- NYT had an interesting article last week, “Fibbing with Numbers,” discussing Charles Seife’s Proofiness: The Dark Arts of Mathematical Deception.
- Here’s a slide show from HuffPo explaining how unnecessary quotations marks are infecting the nation.
- And, here’s a slideshow of 23 impressive science fiction LEGO creations. Some people have a lot of time on their hands.
In a recent Wired magazine article, Chris Anderson and Michael Wolff argued that the Web is dead, but the Internet is alive and well. To support their argument, they pointed to the growing popularity of self-contained “apps” as opposed to the more free-form web browser. Although these apps still access the internet, they do so in a more focused way. And, these authors argue that the rise of the apps is having a dramatic impact on our overall internet usage, supporting their point with the following graph.
Based on this graph, one would definitely get the impression that web traffic has decreased significantly over the last few years. However, Rob Beschizza points out (“Is the Web Really Dead?“) that since the graph focuses on the relative proportions of various kinds of traffic, it really doesn’t say anything about whether web browsing is on the decline. It only indicates that its “market share” is declining. If you like at actually usage, you get a very different graph.
To me, this was an excellent example of looking closely at the data to see what it’s really telling you. Graphs, pictures, statistics, and other kinds of data are great, but only when they’re interpreted carefully. I also thought the first graph was very interesting once I realized what it was saying. I knew internet video was growing rapidly, but I hadn’t realized what a large slice of the pie it had become.
Some really good links for your Saturday reading pleasure.
- Paul Helm has an excellent discussion of Bob Letham’s The Westminster Assembly, Reading its Theology in Historical Context. Helm’s review itself is a helpful discussion of the Assembly and its historical context.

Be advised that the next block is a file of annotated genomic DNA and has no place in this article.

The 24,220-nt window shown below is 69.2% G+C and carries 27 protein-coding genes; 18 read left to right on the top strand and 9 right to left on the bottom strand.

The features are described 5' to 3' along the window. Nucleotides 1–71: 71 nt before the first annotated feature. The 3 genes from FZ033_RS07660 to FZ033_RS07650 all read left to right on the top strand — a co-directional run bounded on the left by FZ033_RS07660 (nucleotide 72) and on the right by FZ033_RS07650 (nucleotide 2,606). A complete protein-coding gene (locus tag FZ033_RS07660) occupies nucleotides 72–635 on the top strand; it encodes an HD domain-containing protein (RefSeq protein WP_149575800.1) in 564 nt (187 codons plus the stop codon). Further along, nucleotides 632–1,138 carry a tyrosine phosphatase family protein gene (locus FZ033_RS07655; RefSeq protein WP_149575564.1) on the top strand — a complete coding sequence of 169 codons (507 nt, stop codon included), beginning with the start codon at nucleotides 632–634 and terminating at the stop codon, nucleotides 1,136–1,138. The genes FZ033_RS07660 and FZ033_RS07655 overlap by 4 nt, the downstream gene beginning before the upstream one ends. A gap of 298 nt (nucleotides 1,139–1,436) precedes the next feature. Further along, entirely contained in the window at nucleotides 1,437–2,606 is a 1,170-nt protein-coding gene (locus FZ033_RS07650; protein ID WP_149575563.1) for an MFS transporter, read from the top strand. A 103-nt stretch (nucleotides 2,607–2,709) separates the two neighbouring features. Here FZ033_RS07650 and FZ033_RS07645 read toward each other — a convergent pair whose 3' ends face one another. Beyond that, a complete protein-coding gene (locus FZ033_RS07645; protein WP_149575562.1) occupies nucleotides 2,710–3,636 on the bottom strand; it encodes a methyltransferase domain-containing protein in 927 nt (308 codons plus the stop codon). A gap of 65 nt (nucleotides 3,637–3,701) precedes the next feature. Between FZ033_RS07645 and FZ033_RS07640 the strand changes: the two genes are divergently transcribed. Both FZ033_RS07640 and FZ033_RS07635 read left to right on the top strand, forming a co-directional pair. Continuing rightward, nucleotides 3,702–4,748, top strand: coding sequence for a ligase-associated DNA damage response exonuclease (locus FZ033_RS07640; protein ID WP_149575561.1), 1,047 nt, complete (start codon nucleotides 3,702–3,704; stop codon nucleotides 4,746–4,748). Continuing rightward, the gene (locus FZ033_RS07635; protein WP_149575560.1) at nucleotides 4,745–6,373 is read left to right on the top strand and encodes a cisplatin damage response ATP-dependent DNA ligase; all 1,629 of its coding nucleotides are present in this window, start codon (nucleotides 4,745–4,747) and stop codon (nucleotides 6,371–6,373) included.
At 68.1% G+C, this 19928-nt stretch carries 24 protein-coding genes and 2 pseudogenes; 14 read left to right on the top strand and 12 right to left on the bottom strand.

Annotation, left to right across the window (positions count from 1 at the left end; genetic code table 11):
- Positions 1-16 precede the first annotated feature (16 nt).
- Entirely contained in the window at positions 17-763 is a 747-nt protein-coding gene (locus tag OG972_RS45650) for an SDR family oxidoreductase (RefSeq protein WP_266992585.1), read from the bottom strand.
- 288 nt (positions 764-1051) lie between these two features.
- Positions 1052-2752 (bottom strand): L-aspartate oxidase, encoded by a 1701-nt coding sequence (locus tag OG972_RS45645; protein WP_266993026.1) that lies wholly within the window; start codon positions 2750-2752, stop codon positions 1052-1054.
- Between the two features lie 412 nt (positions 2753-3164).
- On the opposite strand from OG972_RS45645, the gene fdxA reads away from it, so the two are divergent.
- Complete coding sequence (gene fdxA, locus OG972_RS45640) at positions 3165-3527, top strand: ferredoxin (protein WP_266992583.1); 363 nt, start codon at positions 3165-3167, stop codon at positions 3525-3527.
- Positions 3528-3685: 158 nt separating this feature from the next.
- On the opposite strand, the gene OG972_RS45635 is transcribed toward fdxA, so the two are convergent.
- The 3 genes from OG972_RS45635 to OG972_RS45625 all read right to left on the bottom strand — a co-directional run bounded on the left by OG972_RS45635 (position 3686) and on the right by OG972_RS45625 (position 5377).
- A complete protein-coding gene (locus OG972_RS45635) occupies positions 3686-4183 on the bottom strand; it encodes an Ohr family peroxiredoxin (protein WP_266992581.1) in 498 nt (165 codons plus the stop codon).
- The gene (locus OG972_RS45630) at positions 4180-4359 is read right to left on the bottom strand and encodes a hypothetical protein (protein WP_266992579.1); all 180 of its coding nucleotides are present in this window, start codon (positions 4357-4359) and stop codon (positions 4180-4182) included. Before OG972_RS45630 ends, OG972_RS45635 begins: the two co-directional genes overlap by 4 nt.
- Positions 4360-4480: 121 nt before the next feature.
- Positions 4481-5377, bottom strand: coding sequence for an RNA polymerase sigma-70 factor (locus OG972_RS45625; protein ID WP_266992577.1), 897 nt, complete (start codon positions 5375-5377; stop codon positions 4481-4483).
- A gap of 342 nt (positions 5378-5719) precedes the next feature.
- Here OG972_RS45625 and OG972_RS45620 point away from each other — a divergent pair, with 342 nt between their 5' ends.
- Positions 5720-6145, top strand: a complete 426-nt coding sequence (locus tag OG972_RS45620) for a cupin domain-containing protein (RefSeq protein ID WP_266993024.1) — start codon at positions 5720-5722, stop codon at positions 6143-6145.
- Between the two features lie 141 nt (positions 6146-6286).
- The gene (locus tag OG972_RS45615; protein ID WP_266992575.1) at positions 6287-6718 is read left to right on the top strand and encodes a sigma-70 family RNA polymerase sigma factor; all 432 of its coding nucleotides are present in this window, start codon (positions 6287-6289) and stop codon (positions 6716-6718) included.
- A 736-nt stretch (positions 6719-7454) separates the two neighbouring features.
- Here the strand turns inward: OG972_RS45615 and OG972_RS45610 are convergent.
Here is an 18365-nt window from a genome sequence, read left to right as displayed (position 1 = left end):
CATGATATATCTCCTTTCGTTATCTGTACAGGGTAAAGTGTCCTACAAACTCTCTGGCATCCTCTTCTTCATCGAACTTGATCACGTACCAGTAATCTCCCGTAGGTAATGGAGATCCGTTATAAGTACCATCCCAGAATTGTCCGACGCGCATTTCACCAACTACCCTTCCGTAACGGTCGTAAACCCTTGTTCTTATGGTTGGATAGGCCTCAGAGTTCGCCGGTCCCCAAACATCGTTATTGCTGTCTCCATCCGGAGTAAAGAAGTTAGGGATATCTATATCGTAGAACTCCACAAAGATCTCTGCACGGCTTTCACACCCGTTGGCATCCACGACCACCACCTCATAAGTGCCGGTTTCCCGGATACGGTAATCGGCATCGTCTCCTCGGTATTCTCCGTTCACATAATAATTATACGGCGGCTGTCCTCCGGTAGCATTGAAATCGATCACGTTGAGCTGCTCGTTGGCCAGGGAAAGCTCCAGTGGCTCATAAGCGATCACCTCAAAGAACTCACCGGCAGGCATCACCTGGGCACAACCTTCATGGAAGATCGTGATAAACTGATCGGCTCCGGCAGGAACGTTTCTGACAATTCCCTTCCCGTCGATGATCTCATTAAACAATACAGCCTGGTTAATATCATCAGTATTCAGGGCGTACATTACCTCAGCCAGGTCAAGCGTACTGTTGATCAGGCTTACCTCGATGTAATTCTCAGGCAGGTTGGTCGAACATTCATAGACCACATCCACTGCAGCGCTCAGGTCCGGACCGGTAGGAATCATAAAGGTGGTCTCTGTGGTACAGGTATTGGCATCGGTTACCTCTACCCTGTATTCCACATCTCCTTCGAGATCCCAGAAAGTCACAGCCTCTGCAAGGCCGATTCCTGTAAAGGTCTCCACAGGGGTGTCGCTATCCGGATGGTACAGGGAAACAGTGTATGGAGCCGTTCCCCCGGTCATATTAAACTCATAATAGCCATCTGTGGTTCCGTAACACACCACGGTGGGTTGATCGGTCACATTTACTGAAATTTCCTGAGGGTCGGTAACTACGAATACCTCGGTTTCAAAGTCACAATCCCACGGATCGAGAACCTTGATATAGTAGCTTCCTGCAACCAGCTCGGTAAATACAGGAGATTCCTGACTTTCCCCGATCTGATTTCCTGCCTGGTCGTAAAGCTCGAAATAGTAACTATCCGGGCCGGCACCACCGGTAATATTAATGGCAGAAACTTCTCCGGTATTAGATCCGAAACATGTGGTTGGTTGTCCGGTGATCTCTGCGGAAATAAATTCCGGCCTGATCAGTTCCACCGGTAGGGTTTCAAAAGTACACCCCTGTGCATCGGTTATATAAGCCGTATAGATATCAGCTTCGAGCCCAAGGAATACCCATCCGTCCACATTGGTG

- Kevin DeYoung also has an excellent warning about the ambiguity and misuse of statistics.
- Carl Trueman responds to criticisms about the level of polemic in evangelical Reformed circles.
- Justin Taylor offers the 9 questions to ask in theological interpretation.
- James K.A. Smith argues that theological and ethical writing needs to engage a broader range of literary genres.
- Michael Jensen discusses the loss of a literary canon in western culture.
- Diglot reviews John Sailhammer’s The Meaning of the Pentateuch.
- And, here’s a list of the 50 Greatest Saturday Morning Cartoons.
- James McGrath will be reviewing The Historical Jesus: Five Views over at Exploring Our Matrix. He’ll be starting with Robert Price, who holds to a Christ-Myth position – i.e. there was no Jesus of Nazareth. That should be an interesting discussion.
- Nijay Gupta has published an 8-page review of Douglas Campbell’s Deliverance of God. The short version is that he enjoyed the book, but in the end did not find Campbell’s reconstruction of justification convincing.
- The SBL conversation continues. John Hobbins and James Crossley have both posted their thoughts on Ron Hendel’s criticism of SBL for allowing “faith” to trump “reason” in biblical scholarship. And, Hendel has now responded to Crossley with a post of his own.
- A recent Gallup poll suggests that church attendance is on the rise on America. I think this would be a good example of why we need to be careful with statistics. As I heard at a recent conference, although it is true that we’ve seen a slight increase in the percentage of people attending church weekly, the percentage of people who never attend church has increased much more quickly. So, although we’re seeing a few more people attend regularly, we’re seeing far more people choose to stay away altogether.
- And, here’s a You Tube clip of Elena Kagan responding to a question about whether the commerce clause gives congress the authority to require all Americans to eat vegetables three times a day.